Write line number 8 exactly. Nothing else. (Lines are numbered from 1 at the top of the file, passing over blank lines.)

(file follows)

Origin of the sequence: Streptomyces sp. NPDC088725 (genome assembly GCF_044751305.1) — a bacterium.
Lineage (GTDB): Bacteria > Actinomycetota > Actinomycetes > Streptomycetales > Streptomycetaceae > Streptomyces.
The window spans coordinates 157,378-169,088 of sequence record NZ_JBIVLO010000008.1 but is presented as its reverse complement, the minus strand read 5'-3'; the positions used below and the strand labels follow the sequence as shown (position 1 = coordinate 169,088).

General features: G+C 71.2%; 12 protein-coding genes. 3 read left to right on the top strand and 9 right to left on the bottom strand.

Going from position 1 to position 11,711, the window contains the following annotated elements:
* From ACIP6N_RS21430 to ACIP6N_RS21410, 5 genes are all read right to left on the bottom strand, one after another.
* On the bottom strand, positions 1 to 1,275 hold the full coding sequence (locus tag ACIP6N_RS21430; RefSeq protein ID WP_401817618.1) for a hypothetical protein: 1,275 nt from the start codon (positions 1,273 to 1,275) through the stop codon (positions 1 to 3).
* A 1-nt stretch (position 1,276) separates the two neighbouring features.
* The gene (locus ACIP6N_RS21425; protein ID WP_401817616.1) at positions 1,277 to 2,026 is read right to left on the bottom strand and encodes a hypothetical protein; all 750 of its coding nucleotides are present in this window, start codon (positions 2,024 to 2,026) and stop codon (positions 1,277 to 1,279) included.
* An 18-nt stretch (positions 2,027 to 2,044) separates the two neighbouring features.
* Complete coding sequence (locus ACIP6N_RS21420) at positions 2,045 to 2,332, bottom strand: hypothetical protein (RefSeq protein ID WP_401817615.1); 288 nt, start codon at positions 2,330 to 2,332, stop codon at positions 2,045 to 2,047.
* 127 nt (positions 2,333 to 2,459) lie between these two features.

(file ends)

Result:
* A 1-nt stretch (position 1,276) separates the two neighbouring features.